New York Gov. David Paterson said his state, hit hard by the national recession, is facing “savage fiscal choices” and the largest budget deficit in its history.
“Our government must now do what New York families have been doing for years—make painful choices about what we can and cannot afford … We must sacrifice what we want today so that we can pay for what we need tomorrow.”
Separating “wants” from “needs” wouldn’t go far enough in some states. While some governors proposed across the board cuts, others proposed more targeted cuts. But even sacred programs like education take a hit in some states.
“Political mantras aside, cutting more than 10 percent from a budget cannot be achieved by simply cutting waste,” said Georgia Gov. Sonny Perdue. “While we have worked for six years to do more with less, at some point, in business or government, it becomes less with less.”
He recommended pulling the maximum amount for appropriations from reserves—$50 million for this year, $408 million for next year and $187 million for a midyear education adjustment.
And New Mexico Gov. Bill Richardson proposed drawing down the reserves from 10 percent to 8 percent to balance the budget and maintain the state’s high bond rating. “For the last six years, I’ve staunchly defended a 10 percent reserve—or rainy day fund,” he said. “But, if our national economy is the weather, then it’s raining—hard.”
But even as most states are dealing with cuts and raiding the reserves, North Dakota is building its rainy day fund. Gov. John Hoeven plans to grow the budget stabilization fund from $600 million to between $800 million and $1.2 billion.
“Our economic growth and diversification, along with good financial stewardship, has enabled us to build a surplus and a solid financial reserve for the future,” he said.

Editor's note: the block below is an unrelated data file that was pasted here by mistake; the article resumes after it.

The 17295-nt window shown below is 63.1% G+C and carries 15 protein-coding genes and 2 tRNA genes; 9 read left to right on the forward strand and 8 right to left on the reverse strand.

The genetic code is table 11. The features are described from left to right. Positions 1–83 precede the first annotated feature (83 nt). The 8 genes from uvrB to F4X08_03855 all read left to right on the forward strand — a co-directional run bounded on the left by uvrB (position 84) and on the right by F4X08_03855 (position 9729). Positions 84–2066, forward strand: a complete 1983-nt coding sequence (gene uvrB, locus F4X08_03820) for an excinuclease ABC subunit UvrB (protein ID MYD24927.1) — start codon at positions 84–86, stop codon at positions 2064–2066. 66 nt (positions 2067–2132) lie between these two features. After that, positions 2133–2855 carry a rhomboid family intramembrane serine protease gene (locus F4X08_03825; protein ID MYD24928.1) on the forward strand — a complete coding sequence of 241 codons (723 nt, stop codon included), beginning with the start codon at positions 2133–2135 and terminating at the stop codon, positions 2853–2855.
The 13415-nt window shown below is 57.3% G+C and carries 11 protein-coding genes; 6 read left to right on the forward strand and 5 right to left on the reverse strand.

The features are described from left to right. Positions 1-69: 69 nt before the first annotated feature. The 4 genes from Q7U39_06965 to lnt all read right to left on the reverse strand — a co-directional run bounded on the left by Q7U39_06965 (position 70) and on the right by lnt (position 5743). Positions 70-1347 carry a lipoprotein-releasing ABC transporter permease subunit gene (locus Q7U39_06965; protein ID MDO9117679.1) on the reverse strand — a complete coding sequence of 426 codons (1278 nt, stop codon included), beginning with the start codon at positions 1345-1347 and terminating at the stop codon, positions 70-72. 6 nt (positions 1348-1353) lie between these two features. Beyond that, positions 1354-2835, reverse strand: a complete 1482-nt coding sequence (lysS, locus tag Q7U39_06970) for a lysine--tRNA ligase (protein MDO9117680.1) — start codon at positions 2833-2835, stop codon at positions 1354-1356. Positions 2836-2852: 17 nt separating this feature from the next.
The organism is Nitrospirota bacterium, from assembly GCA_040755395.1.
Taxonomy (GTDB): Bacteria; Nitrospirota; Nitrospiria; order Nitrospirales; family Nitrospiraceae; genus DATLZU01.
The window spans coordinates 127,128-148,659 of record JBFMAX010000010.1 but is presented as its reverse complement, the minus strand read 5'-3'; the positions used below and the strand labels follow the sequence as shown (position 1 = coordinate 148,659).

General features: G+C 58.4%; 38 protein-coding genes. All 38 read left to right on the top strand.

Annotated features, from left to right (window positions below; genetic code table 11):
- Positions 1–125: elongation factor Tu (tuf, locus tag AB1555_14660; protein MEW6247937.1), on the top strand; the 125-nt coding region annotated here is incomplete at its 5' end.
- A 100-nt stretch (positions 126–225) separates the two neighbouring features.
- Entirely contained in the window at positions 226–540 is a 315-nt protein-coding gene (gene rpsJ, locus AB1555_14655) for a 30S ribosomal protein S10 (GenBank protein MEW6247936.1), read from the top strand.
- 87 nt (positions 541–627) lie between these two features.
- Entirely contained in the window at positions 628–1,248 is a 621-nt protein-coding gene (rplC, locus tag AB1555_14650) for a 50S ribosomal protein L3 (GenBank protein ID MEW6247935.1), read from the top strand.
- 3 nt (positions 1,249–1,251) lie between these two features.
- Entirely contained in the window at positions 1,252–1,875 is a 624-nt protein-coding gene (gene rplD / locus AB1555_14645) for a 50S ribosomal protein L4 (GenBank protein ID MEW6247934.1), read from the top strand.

Even though Wyoming is not listed on the Center on Budget and Policy Priorities list of states projecting a shortfall, Gov. Dave Freudenthal is making pre-emptive cuts to avoid bigger problems down the road.
“We have a false sense of immunity in Wyoming,” he said. “Wyoming has historically been a state that enters a recession late and exits a recession late. And that pattern is being repeated in Wyoming today.”
The dramatic rise and fall of the price of oil led to that false sense of immunity, Freudenthal said. People were talking about a huge budget surplus in the summer and interim committees were putting together proposals that included those revenue forecasts, he said. His budget proposal cut funding for such programs as the Wildlife Trust Fund, the Library Trust and the Cultural Trust Fund, as well as individual projects like a proposed Big Horn Basin Discovery Center.
Wyoming and other states, though, face far greater cuts in core programs as the recession deepens. Some governors, though, tried to exempt programs such as education, health care and corrections from cuts, and even offered increases in funding in some areas. And the prospect of a federal stimulus bill looming, many governors stressed the importance of work on state infrastructure.